And so the cycle of limelight addiction continues. Pseudo-conservationists (whose “sanctuaries are not GFAS accredited) continue to post photos and videos of themselves playing with their animals, right alongside private owners posting videos and photos of themselves playing with their animals, and somehow the public is supposed to get the message that owning and playing with captive exotic animals is actually a bad idea. Which, of course, doesn’t happen.

What does happen, is a lot of limelight shined on those posting the photos and videos.

Which is exactly what they wanted all along.

The Narcissism Of Animal Encounters

Several people, after reading my article on the epidemic of animal selfies, asserted that the “epidemic” wasn’t really an “epidemic” the way I portrayed it to be. So I thought I’d put together a little something in regard to the cub petting industry, which is based not simply on petting the animals, but also on the premise of taking photographs with those cubs (and which I cited in my selfie article)

Some places, like T.I.G.E.R.S., very carefully strategize and word their choices for photographs as by the group, meaning that each person in a group must pay to have a photograph, not of themselves with their cub, but of the entire group of paying customers with their cubs. Other places, often no more than private backyard zoos, give you the chance to hold and pose with cubs for just $20. Each place has its own guidelines and options and costs. I will post links to them so that you can see for yourself.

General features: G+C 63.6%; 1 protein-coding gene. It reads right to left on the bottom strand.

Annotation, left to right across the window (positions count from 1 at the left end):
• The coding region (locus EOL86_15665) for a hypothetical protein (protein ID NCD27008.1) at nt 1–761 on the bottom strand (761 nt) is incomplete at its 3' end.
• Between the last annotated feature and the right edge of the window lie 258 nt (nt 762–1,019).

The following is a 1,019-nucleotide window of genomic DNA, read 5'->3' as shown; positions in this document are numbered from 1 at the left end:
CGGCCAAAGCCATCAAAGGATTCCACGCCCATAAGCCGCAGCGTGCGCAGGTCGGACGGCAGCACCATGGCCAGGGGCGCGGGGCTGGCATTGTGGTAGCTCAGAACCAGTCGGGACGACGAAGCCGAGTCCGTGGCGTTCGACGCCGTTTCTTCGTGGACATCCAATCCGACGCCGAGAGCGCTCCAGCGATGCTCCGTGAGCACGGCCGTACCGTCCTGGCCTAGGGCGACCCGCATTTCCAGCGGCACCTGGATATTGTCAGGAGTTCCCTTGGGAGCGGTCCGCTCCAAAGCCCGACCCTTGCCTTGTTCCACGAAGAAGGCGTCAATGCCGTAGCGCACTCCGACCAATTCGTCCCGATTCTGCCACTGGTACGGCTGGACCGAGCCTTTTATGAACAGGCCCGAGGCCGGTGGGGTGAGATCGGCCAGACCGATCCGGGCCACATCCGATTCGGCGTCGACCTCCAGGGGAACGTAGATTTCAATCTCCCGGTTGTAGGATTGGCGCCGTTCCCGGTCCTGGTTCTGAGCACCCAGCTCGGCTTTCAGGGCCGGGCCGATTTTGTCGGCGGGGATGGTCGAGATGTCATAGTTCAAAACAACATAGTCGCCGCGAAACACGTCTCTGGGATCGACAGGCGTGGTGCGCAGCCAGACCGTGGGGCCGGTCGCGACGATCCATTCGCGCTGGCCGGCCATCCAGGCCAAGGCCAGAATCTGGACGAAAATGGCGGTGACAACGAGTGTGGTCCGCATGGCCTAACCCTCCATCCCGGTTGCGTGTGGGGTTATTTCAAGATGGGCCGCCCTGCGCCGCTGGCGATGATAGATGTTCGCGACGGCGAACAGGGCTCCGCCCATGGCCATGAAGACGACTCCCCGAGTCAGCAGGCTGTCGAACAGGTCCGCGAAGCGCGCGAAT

The only regulations in regard to cub petting in the US are provided by the USDA. They are meager, and read as follows:

Cubs cannot be handled before 8 weeks of age, because 8 weeks is the earliest point at which cubs can receive vaccinations. But the USDA defines a ‘juvenile big cat’ as being any cub over the age of 12 weeks and DOES NOT permit the public contact with cubs over the age of 12 weeks. Although the USDA laws should override any state laws, some states like Florida ignore the USDA regulations in favor of making their own. In Florida (where a number of cub petting operations exist) the public is permitted to handle cubs under the weight limit of 25lbs. This roughly translates to 12 weeks of age for the average big cat cub. However, Florida DOES NOT regulate the handling of cubs UNDER 25lbs, no matter how young they are.

So what does all of this mean?

Here is a list of establishments that came up when I plugged in the search perimeters of “where can I hold a baby tiger?” into Google. Many of these are IN THE UNITED STATES.

Black Jaguar White Tiger*